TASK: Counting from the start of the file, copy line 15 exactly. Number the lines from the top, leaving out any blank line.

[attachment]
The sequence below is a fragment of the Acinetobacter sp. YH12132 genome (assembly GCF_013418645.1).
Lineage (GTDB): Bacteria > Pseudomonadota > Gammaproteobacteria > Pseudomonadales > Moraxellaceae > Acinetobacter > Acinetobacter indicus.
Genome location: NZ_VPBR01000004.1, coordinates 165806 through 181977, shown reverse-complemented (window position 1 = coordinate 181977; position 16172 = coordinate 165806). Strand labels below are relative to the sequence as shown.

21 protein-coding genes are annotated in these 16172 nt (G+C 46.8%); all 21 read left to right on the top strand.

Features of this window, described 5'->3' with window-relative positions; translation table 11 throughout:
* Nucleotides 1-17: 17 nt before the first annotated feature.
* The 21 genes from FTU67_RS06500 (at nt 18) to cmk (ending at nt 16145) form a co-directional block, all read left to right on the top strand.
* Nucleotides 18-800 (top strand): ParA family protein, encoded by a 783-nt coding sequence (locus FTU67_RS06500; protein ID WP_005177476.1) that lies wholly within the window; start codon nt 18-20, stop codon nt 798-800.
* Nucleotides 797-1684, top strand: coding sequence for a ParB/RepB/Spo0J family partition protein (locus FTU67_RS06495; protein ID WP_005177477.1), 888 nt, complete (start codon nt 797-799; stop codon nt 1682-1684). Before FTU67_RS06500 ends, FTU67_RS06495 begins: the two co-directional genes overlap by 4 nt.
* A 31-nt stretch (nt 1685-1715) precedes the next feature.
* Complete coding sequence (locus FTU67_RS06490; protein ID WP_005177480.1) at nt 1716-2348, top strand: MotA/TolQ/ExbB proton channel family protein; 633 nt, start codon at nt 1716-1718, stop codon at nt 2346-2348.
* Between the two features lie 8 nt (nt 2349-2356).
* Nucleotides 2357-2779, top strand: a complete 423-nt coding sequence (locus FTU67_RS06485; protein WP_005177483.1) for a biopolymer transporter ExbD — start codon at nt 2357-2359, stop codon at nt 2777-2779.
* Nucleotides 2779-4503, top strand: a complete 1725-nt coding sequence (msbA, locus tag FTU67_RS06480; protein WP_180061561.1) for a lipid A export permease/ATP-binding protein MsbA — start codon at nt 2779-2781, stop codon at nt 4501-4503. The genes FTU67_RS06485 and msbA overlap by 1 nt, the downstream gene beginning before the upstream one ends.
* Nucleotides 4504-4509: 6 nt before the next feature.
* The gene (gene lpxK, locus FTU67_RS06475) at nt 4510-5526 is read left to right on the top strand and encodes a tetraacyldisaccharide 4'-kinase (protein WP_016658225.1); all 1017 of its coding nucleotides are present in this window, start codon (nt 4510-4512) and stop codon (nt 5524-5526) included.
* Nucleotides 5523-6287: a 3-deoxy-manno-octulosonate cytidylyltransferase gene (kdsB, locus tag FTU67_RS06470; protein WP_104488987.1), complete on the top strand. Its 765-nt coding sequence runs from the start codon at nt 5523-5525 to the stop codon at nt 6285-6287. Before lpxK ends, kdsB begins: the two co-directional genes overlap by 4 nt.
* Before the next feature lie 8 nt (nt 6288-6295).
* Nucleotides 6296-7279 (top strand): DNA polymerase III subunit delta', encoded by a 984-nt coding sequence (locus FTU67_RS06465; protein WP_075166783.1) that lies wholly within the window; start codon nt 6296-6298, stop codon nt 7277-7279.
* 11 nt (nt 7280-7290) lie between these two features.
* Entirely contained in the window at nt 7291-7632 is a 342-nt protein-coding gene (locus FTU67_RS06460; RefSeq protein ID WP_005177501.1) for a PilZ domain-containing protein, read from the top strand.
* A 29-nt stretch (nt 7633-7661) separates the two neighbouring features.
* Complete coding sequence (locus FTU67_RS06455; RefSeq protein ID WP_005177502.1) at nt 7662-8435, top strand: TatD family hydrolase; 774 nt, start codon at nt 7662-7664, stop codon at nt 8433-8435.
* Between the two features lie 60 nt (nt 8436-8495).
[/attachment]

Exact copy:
* Nucleotides 4504-4509: 6 nt before the next feature.